“I lost 60 lbs. when I was pregnant, and a Dr. had the nerve to tell me I was doing a great job … I felt like I was dying and I was terrified.”
According to recent multi-national studies from the UConn Rudd Center for Food Policy & Obesity, across each of the six countries investigated, 13,996 participants, the most common interpersonal sources of weight stigma were family members (76 to 87 percent), classmates (72 to 76 percent) and doctors (58 to 73 percent). These experiences were most frequent and distressing during childhood and adolescence.
According to Obesity Reviews, weight stigma is defined as physical character traits labeling the bearer as having lower social value, and with weight bias, victims become targets of prejudice and unfavorable treatment.
For this qualitative TikTok study, from the hundreds of comments, four themes were observed, based on the commenters’ experiences, and then further filtered out to show the most common harmful consequences of weight stigma and bias in health care, many of which often resulted in medical gaslighting.
Medical gaslighting, seen in many of the commenters’ patient experiences, occurs when medical professionals downplay or silence marginalized patient’s self-reported experiences with illness.
Secondly, we observed four diagnoses within the commenters’ experiences that were particularly triggering for medical gaslighting and consequential if the diagnosis or complications were missed.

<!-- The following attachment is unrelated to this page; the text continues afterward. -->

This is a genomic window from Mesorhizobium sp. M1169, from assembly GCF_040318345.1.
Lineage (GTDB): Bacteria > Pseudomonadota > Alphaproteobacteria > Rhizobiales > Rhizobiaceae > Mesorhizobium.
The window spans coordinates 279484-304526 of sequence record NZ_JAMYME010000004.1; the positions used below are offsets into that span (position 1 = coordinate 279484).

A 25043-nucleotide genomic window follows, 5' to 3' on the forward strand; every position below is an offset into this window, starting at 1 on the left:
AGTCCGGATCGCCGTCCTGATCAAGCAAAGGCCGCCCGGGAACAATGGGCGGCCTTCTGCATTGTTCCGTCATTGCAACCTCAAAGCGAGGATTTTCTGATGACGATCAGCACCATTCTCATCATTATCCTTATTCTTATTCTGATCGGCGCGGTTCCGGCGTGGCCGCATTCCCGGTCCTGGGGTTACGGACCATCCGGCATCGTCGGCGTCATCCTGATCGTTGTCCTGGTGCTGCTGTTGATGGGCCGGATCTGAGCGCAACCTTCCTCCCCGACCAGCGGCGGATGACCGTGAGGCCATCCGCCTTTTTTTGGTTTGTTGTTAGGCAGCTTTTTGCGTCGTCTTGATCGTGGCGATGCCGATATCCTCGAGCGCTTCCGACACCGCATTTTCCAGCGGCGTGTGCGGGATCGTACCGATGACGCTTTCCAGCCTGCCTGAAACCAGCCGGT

Many of the responders’ experiences fit into more than one and up to four of the different harmful consequences and/or diagnostic categories.
Harmful consequences of weight stigma and bias in health care per TikTok study (listed from most common to least common):
- Ignoring the chief complaint, ignoring patient concerns, medical gaslighting, not listening
- Not treating weight as a chronic condition, medical negligence, weight shame, and blame
- Delay in getting an accurate diagnosis and/or treatment delay
- Delays in seeking care for the patient
Diagnoses not addressed due to weight stigma and bias in health care per TikTok study:
- Eating disorders (undiagnosed in patients with overweight or obesity)
- Pregnancy complications
- Mental health (depression, anxiety, post-partum depression)
Disrupting weight stigma and bias in health care starts with calling it out. The power of stories and shared experiences highlights the collective voice. I’m coaching TikTok Followers to own their health power and start speaking up during clinic visits to make sure they get their questions answered. Future directions and next steps are to disrupt weight stigma and bias by speaking up, calling it out, and calling on doctors, nurses, and all of health care to do better. Back to TikTok!
Karla Lester is a pediatrician, certified life and weight coach, and diplomate, American Board of Obesity Medicine. She is founder, IME Community, and can be reached on Twitter @DrKarlaA, TikTok, Instagram @ime_community, Facebook, and YouTube.
Katherine Lester is a premedical student.
Image credit: Shutterstock.com